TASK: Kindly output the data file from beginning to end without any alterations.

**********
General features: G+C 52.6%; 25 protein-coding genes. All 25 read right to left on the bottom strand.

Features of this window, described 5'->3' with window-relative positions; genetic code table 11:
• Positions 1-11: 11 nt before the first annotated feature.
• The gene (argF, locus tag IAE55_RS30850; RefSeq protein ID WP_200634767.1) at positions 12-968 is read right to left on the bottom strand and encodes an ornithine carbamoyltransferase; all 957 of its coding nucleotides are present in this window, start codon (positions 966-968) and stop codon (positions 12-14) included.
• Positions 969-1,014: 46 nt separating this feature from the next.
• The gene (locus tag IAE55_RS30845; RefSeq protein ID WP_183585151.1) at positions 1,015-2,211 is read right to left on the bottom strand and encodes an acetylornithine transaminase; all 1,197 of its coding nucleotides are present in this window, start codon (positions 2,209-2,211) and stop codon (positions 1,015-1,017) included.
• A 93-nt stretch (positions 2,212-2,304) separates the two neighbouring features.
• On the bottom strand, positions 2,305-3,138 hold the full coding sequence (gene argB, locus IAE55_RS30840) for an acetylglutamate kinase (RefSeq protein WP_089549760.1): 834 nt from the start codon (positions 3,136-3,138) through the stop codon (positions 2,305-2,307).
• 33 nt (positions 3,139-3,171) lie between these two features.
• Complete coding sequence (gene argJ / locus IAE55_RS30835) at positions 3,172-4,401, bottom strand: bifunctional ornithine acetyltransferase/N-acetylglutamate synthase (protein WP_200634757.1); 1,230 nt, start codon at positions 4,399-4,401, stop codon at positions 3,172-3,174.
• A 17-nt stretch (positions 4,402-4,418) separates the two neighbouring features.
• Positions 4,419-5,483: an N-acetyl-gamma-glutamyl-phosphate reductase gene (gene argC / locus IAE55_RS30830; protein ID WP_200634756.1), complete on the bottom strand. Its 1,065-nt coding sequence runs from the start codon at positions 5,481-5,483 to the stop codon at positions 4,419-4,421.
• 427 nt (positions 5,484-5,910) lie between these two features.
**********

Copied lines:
General features: G+C 52.6%; 25 protein-coding genes. All 25 read right to left on the bottom strand.

Features of this window, described 5'->3' with window-relative positions; genetic code table 11:
• Positions 1-11: 11 nt before the first annotated feature.
• The gene (argF, locus tag IAE55_RS30850; RefSeq protein ID WP_200634767.1) at positions 12-968 is read right to left on the bottom strand and encodes an ornithine carbamoyltransferase; all 957 of its coding nucleotides are present in this window, start codon (positions 966-968) and stop codon (positions 12-14) included.
• Positions 969-1,014: 46 nt separating this feature from the next.
• The gene (locus tag IAE55_RS30845; RefSeq protein ID WP_183585151.1) at positions 1,015-2,211 is read right to left on the bottom strand and encodes an acetylornithine transaminase; all 1,197 of its coding nucleotides are present in this window, start codon (positions 2,209-2,211) and stop codon (positions 1,015-1,017) included.
• A 93-nt stretch (positions 2,212-2,304) separates the two neighbouring features.
• On the bottom strand, positions 2,305-3,138 hold the full coding sequence (gene argB, locus IAE55_RS30840) for an acetylglutamate kinase (RefSeq protein WP_089549760.1): 834 nt from the start codon (positions 3,136-3,138) through the stop codon (positions 2,305-2,307).
• 33 nt (positions 3,139-3,171) lie between these two features.
• Complete coding sequence (gene argJ / locus IAE55_RS30835) at positions 3,172-4,401, bottom strand: bifunctional ornithine acetyltransferase/N-acetylglutamate synthase (protein WP_200634757.1); 1,230 nt, start codon at positions 4,399-4,401, stop codon at positions 3,172-3,174.
• A 17-nt stretch (positions 4,402-4,418) separates the two neighbouring features.
• Positions 4,419-5,483: an N-acetyl-gamma-glutamyl-phosphate reductase gene (gene argC / locus IAE55_RS30830; protein ID WP_200634756.1), complete on the bottom strand. Its 1,065-nt coding sequence runs from the start codon at positions 5,481-5,483 to the stop codon at positions 4,419-4,421.
• 427 nt (positions 5,484-5,910) lie between these two features.